The Jew And The Carrot

8 Nights of Food Gifts: He'Brew Gift Pack

By Naomi Major

Photograph by Jon Wunder

Gift No. 3

The holiday season is upon us, which for many means a time of social gatherings, family, friends and traditions both religious and secular.

This time of year brings me back to my youth, when I believed December was the time the Jews celebrated Hanukkah as well as Passover — when Santa Claus passed over our house and went to everyone else’s. Were it not for Cecil B. DeMille and his documentary, “The Ten Commandments,” I might still be disillusioned.

Needless to say, as an adult I have no sentimental attachment to any of December’s celebrations, but thanks to Shmaltz Brewing Company, that is all about to change. Because if there’s one tradition I can full invest in, it’s one that involves craft beer.

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He'Brew's Finally Brewing Its Own Brews

By Renee Ghert-Zand

Courtesy of Shmaltz Brewing
Beer Brewer: Jeremy Cowan started Shmaltz Brewing 17 years ago. Now, he’ll help brew his first batches in-house.

After 17-years of contracting out their beer brewing, Shmaltz Brewing Company, known for its award-winning HE’BREW craft beers, has finally moved in to its own brewery in Upstate New York. With the new space, there’s a lot of new developments on tap.

In honor of the new facility’s opening this summer, Shmaltz’s sole proprietor Jeremy Cowan and consulting brewmaster Paul McErlean came up with the company’s first-ever Black India Pale Ale. “Huge, rich, roast-y…a lot of chocolate. We wanted to make the malt profile extremely forward…an incredibly complex black malty beer that was hopped as much as we could possibly get in there,” is how Cowan described the brew’s flavor in a video shot at the brewery’s grand opening celebration.

Fittingly, the brew was called “Death of a Contract Brewer,” and it holds to a shiva (the seven-day Jewish mourning ritual) theme, with seven malts, seven hops, and seven percent alcohol by volume.

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Build Your Own Beer Bottle Menorah

By Hannah Rubin

Courtesy of Shmaltz Brewing Company

Sombreros, kegs, and teddy bears surround the gleaming Hanukkah lights, on display in a album on Shmaltz Brewing Company’s Facebook page. But what distinguish these holiday scenes are not accessories but rather the very menorahs themselves — they’re made out of beer bottles. They are all entries in Shmaltz’s annual Beer Bottle Menorah Contest, an online holiday contest that is now in its third year.

A beer bottle menorah is exactly what it sounds like: eight brewskis lined in a row, with Hanukkah candles sticking out of them. The problem is how to get those candles to stay put. Creative solutions include placing playing cards, tin foil, upturned bottle caps, and even small dreidels on the top of the beer bottle — all in order to hold that candle in place. The guidelines for last year’s contest offer little help: “We realize the traditional candles still will not fit in the top of the bottles, but we are a handy people from tent dwellers to Jewish carpenters to craft brewers. Behold! A second chance to prove yourselves.” They suggest stuffing a matzo ball in the nape, as a way of holding the candle in place.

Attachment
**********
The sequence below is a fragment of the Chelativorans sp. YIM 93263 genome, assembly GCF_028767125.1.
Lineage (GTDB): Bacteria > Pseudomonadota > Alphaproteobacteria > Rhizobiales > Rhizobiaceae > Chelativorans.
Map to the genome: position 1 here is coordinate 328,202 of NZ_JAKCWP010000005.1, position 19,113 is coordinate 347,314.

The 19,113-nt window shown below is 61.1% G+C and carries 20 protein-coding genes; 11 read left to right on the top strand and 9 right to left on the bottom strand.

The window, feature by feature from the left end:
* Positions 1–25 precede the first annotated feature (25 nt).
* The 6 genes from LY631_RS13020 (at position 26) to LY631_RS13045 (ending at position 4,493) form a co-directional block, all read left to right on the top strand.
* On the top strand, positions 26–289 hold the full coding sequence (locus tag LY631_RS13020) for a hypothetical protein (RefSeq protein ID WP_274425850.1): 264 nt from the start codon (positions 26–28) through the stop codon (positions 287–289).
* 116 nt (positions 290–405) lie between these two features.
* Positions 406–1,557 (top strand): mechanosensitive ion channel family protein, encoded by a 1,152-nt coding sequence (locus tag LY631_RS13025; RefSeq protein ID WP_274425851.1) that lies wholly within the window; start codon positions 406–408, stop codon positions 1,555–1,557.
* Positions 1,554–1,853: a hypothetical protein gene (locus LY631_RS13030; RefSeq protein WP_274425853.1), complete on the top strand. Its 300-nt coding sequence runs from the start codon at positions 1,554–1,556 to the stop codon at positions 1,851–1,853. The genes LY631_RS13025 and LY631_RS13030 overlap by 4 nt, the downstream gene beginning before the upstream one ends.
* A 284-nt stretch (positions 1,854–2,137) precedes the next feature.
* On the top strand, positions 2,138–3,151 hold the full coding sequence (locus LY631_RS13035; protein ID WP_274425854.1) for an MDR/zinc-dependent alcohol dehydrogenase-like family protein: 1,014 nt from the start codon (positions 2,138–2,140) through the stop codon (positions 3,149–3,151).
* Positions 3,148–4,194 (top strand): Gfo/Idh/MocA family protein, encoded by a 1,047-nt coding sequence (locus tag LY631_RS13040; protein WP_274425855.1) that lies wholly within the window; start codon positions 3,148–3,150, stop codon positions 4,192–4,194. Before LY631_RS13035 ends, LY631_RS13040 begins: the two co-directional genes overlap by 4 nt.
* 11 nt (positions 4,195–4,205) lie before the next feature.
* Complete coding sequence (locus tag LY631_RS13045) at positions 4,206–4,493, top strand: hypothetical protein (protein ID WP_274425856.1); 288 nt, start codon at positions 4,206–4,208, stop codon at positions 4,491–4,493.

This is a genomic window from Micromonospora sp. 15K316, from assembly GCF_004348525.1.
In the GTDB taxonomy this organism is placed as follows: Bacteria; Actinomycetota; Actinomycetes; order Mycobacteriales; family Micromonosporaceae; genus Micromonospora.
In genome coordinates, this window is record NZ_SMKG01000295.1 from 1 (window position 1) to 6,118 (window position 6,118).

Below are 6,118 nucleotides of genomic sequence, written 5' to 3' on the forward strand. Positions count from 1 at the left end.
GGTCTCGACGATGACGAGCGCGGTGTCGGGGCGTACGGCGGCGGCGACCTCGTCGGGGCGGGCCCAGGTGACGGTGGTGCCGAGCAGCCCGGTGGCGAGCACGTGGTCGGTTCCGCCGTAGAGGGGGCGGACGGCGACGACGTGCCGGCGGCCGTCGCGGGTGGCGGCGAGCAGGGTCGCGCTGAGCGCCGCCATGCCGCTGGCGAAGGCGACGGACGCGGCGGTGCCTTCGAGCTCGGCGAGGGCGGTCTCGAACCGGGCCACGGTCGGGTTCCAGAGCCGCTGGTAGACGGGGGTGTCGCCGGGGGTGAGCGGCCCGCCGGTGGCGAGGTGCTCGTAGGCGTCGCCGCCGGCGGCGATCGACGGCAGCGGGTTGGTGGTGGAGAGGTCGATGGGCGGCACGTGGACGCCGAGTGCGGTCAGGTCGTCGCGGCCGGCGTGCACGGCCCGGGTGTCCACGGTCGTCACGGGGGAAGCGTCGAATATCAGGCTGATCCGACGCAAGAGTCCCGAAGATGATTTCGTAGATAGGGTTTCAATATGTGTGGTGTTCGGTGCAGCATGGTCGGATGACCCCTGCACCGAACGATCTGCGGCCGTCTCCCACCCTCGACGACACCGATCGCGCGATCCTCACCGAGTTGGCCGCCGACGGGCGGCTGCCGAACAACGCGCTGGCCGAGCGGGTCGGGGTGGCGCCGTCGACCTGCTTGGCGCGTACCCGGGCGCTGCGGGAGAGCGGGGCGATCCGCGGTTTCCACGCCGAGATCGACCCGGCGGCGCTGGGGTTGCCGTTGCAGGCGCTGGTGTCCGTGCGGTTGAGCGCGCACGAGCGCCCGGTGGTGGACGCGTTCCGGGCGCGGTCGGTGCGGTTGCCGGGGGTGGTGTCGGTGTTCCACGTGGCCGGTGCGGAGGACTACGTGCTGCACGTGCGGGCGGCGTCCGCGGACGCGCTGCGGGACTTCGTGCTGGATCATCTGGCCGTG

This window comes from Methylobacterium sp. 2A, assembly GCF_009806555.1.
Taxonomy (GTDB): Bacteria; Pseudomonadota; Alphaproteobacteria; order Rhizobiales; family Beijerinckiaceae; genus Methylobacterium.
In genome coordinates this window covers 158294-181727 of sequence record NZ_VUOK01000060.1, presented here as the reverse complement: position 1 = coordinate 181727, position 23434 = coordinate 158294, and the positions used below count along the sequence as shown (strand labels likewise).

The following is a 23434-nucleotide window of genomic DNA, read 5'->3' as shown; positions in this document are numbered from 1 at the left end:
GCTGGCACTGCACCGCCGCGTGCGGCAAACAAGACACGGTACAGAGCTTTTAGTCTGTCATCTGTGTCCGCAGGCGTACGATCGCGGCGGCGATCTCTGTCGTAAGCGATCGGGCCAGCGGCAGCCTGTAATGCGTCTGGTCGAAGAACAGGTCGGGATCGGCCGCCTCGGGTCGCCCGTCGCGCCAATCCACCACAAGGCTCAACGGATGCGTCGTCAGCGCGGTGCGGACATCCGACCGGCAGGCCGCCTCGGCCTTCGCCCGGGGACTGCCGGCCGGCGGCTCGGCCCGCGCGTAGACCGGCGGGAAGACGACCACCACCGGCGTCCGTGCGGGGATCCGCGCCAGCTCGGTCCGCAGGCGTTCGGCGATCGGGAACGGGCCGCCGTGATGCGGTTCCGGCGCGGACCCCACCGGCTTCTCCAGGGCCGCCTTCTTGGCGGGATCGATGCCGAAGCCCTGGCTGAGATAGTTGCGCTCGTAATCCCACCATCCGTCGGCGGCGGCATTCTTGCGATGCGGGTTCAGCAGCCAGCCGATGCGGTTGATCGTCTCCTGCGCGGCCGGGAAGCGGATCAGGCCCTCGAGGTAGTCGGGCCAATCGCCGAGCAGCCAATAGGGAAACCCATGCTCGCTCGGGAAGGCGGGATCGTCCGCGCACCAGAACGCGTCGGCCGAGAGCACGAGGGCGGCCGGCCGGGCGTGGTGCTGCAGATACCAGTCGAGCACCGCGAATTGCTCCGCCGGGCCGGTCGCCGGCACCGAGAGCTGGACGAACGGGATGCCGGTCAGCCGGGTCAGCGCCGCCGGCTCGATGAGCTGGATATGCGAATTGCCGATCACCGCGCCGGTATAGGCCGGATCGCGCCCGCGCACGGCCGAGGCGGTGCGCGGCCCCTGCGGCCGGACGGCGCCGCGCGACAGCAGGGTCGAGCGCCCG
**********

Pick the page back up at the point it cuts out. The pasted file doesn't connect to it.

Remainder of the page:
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8 Beers for 8 Nights

By Hannah Rubin

Shmaltz Brewing Co.

With dancing rabbis, clowns, and unicorns adorning their bottles, and names like Genesis Ale and Funky Jewbelation, Shmaltz Brewing Company’s He’Brew beer commands the attention of the liquor store browser — myself included.

The little-engine-that-could brewing company has made big waves over the past 16 years. Starting as an inside joke between Southern Californian friends, the brewing company, which celebrates “delicious beer and delicious shtick,” now has products on the shelves of 31 states. And its beer, brewed in Saratoga Springs, has won worldwide acclaim.

And so, I gathered some fellow beer connoisseurs and foodies in order to judge how good this He’brew beer actually was. Lucky for us, Shmaltz’s Holiday Gift Pack just hit store shelves, and includes eight diverse varieties of their wildly different craft brews.

The results? Delight. These brews are fun, distinctive, flavorful, clever and generally enjoyable to drink. The packs are expensive, from $25 to $30 depending on the store, but worth it. And so, with the opinions and insights of my overly opinionated sensitively-beer-tongued-friends, I provide you with a guide for enjoying each beer to its fullest flavor potential.

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